Figure E. Monthly global surface air temperature since 1908, according to HadCRUT3. This diagram is identical to that above, except for the addition of a green graph representing the 61-month moving average (c. 5 year). The data series is updated to August 2008.
In the diagram above (Figure E), the temperature development during the post Little Ice Age temperature increase (Figure B) is attempted clarified by adding a graph showing the 61-month moving average. Once again, it is not possible to identify the period 1981-2005 as being characterised by a unique rate of temperature change. If anything, the diagram instead suggests the possible existence of a cyclic development superimposed on the general post Little Ice Age temperature increase, with the late 20th century temperature increase apparently coming to an end during the first decade of the 21st century. However, the data series is to short to conclude anything on this at the moment.
Another, and perhaps simpler, way of illustrating the lack of a special signature associated with the period 1981-2005 is to plot the monthly temperature change as a function of time, using the raw data shown in Figure C:
Figure F. Diagram showing the monthly change of the global surface air temperature since 1908, according to HadCRUT3. This diagram is prepared by simply calculating the temperature difference between successive months (no detrending), as shown in Figure C. The yellow line represents the 61-month moving average (c. 5 year). The data series is updated to August 2008.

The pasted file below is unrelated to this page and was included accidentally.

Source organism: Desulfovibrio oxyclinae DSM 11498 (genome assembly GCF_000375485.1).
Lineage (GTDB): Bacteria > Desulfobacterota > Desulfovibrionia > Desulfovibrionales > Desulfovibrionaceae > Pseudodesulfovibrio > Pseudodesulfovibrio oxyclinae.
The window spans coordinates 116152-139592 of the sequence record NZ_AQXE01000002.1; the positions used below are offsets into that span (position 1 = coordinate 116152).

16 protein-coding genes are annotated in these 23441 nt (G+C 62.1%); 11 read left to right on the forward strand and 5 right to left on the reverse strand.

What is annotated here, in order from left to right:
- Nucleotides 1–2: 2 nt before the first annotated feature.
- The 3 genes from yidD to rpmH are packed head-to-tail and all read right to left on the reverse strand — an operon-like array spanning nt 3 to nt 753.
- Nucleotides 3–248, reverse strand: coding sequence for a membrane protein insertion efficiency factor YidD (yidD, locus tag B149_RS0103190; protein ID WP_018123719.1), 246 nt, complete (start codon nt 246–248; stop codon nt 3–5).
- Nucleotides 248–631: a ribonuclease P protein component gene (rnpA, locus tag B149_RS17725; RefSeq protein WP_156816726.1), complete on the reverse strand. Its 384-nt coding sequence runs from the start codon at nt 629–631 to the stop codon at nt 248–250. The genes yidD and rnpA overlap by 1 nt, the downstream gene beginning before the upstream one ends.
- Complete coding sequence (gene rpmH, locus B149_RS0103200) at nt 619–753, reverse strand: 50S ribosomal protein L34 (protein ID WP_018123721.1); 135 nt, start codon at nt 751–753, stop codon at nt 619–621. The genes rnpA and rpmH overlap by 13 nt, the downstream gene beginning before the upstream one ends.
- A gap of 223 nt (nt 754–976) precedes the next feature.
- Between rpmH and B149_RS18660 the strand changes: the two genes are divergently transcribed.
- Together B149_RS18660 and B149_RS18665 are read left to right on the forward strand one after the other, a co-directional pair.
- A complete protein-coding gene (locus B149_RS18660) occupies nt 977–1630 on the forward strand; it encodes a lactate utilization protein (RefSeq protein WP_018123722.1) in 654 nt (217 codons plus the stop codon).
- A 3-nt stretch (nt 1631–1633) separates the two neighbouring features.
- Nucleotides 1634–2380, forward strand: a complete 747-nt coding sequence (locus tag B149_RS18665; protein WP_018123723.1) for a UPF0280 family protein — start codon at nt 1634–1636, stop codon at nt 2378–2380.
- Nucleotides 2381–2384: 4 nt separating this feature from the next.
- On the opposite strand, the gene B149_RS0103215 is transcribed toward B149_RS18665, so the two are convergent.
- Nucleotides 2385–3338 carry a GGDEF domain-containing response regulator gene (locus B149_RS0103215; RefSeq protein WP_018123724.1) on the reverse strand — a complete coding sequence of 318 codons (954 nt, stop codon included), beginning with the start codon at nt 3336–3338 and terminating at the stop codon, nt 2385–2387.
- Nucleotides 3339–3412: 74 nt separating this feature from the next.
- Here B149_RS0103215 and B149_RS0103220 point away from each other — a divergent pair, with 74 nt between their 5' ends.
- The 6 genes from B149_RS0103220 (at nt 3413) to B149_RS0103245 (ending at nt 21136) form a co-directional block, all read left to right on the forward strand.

In the diagram above (Figure F) the monthly global temperature change is shown as a blue graph, while the yellow line represents the running 61-month average. Should the period 1981-2005 stand out from the previous part of the post Little Ice Age warming by being characterised by accelerated temperature increase, a development towards more and more positive values should show up in the diagram. However, this does not seem to be the case. Instead, also from this point of view the 1981-2005 period apparently fits nicely into the previous part of the post Little Ice Age warming.
Summing up: The unfortunate procedure of comparing linear fits calculated for time windows of different lengths lead IPCC 2007 to the unwarranted conclusion that the temperature rise 1981-2005 was unique (Figure A). In reality, this is not the case. The temperature increase leading up to the warm peak around 1940 is entirely comparable to that characterising the period 1981-2005 (Figure E). Also when the monthly temperature change is considered, the 1981-2005 does not stand out (Figure F). Consequently the latter part of the post Little Ice Age warming do not differ from the early part of the warming period. The whole warming period since 1908 may therefore bee seen as representing one single development, not showing a new trend corresponding to the rising atmospheric levels of carbon dioxide and other greenhouse gases after the mid-1970s. Thus, the simplest interpretation of the global temperature increase since 1908 is that it represents mainly a natural recovery from low Little Ice Age temperatures, without clear anthropogenic impact.